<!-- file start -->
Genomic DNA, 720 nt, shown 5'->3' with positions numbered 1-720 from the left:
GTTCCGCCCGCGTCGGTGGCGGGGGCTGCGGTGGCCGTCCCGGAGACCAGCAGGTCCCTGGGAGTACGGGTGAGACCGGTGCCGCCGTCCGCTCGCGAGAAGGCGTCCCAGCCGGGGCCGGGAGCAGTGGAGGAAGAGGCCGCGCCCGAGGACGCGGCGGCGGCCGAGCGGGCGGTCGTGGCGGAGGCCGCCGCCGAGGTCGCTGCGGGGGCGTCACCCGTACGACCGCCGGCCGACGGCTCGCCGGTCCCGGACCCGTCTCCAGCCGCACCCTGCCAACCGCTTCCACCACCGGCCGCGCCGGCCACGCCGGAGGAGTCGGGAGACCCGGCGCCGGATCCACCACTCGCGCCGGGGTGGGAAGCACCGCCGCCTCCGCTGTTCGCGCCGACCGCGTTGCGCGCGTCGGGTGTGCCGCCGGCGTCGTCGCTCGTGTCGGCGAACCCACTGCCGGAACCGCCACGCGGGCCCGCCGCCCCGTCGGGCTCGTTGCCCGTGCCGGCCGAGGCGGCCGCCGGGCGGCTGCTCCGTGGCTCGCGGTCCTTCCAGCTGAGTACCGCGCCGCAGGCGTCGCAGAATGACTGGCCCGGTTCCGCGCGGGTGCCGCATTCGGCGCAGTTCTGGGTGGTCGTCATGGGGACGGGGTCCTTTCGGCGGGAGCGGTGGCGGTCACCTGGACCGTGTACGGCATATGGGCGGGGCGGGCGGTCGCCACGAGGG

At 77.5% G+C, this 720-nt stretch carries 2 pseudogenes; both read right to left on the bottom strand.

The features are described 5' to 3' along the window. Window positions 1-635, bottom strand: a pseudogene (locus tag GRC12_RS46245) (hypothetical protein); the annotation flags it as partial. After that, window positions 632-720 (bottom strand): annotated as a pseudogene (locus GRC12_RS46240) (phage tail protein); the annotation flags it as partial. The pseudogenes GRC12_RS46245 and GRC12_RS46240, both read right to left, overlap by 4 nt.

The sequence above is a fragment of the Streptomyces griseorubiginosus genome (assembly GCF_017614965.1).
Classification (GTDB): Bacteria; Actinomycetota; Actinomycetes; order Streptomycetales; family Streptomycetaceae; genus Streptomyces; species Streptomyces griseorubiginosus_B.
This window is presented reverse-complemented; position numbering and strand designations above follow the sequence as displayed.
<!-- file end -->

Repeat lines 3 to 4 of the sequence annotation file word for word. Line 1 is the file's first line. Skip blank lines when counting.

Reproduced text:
At 77.5% G+C, this 720-nt stretch carries 2 pseudogenes; both read right to left on the bottom strand.

The features are described 5' to 3' along the window. Window positions 1-635, bottom strand: a pseudogene (locus tag GRC12_RS46245) (hypothetical protein); the annotation flags it as partial. After that, window positions 632-720 (bottom strand): annotated as a pseudogene (locus GRC12_RS46240) (phage tail protein); the annotation flags it as partial. The pseudogenes GRC12_RS46245 and GRC12_RS46240, both read right to left, overlap by 4 nt.